Feast of the Seven Fishes: History Behind the Tradition

Feast of the Seven Fishes

The Italian Christmas Eve tradition known as the Feast of the Seven Fishes is a beloved part of the holiday season for many Italian American households, as well as in some areas of Italy. This feast is centered on the Catholic tradition of abstaining from meat on holy days, and Italian Americans have put their own twist on it.

Where the Feast of the Seven Fishes Is Celebrated

While this tradition is seen strongly in many English-speaking countries where people of Italian descent now live as an Italian tradition, it is actually not seen in the majority of Italy. In fact, the Feast of the Seven Fishes is mainly celebrated in southern Italy and Sicily, and varies from area to area. While the most common variation of the tradition is to eat seven fish, some households in southern Italy actually eat nine, 10, or 12 fish instead.

Eating Fish on Christmas Eve

The eating of fish on Christmas Eve is a Catholic tradition. Catholics were expected to abstain from eating meat or products derived from animals such as butter or dairy on Fridays and holy days. Christmas Eve being one of the designated days on which to abstain, most good Catholics would eat fish, typically cooked in oil. In southern Italy and Sicily, fish is extremely abundant, which may explain why so much of it was added to Christmas Eve dinner. It is also worth noting that while it's called the Feast of the Seven Fishes, the meal includes more than just fish. Side dishes and other accompaniments to the fish round out the meal.

Italian Catholics typically ate one of several different fish on this day, including:

  • Baccala
  • Cod fish balls
  • Fried smelts
  • Fried calamari
  • Marinated eel
  • Fried cod
  • Fried shrimp

Why Seven Fish?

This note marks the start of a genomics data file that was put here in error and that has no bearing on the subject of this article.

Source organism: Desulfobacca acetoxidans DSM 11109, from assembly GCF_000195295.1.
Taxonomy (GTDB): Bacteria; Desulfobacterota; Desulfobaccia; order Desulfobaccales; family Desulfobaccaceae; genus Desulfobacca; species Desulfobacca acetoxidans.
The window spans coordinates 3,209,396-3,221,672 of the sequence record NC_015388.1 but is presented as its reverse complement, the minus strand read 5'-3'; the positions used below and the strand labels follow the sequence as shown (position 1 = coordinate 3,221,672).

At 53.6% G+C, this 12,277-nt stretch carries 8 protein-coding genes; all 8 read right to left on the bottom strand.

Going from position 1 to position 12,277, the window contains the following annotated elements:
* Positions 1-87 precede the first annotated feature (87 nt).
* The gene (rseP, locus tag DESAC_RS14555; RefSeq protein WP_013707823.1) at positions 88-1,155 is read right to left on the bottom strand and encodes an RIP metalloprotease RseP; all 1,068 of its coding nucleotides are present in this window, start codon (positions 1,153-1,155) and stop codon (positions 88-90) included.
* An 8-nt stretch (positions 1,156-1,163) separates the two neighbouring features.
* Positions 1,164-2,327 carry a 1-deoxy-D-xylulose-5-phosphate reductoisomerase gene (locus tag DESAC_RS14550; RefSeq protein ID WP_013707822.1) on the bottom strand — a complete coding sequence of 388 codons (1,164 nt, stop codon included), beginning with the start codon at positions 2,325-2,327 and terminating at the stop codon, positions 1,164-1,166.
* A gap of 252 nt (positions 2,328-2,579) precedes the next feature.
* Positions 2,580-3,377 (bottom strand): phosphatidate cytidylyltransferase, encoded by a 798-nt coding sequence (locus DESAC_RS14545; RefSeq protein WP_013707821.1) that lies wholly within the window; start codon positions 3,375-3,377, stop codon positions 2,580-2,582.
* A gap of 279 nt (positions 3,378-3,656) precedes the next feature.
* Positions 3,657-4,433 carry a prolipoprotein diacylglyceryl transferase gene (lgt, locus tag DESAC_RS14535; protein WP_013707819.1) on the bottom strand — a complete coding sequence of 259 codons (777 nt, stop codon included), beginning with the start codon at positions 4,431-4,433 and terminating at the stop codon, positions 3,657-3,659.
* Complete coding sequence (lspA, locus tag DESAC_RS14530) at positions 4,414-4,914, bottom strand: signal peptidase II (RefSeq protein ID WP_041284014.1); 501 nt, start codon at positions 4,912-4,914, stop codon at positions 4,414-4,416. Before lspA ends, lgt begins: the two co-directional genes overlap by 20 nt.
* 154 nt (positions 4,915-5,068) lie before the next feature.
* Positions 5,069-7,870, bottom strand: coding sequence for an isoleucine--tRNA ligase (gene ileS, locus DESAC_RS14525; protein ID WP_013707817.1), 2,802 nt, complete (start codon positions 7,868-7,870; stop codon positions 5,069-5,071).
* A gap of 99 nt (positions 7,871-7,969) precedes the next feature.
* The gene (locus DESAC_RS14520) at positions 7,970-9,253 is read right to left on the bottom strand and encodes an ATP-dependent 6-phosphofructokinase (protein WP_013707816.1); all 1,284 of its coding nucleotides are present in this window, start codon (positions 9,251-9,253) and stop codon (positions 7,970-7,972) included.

Because the number of fish eaten on this day does vary from area to area (in fact, in Italy, this feast is mainly referred to as La Vigilia, or the vigil. The number part seems to be a North American addition), there is no exact meaning behind the number seven. It has been hypothesized, however, that the number refers to the fact that seven is "God's number." Another theory is that the number of fish corresponds to the number of days in a week - the time it took Mary and Joseph to travel to Bethlehem. Other theories include references to the seven sacraments and to the seven deadly sins.

Rather than serving seven fish, some households serve ten, to designate the stations of the cross. Nine fish refers to the holy trinity, multiplied by three. Serving 12 fish, however, typically refers to the number of Apostles, although some households serve 11 or 13 for the same reason. Other numbers may be used by families forging their own traditions or using whatever amounts of fish are available to feed a specific number of guests.

Christmas Eve Fish in the Rest of Italy

While only those in Southern Italy and Sicily celebrate Christmas Eve with a feast of seven fishes, there are other Italian traditions that have ties to the Feast of Seven Fishes.

Eaten in many parts of Italy on Christmas Eve is a dish called cenone, which is made of eel. Eel is regarded as a delicacy in Italy, and therefore a must be on every table for Christmas Eve, regardless of whether there are numerous other fish dishes or not.

Every Italian dinner table, regardless of how many types of fish there are, is decorated for the Christmas season. Italians take Christmas traditions seriously, and no Christmas Eve table is complete without candles, an Advent wreath, and desserts featuring chocolate.

Celebrate the Tradition

You don't have to be of Southern Italian descent to enjoy this tradition; this Christmas Eve, serve a feast of fishes to your family. No matter whether you serve seven, nine, 10, or 12, you'll be bringing this tradition into new generations.

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Feast of the Seven Fishes: History Behind the Tradition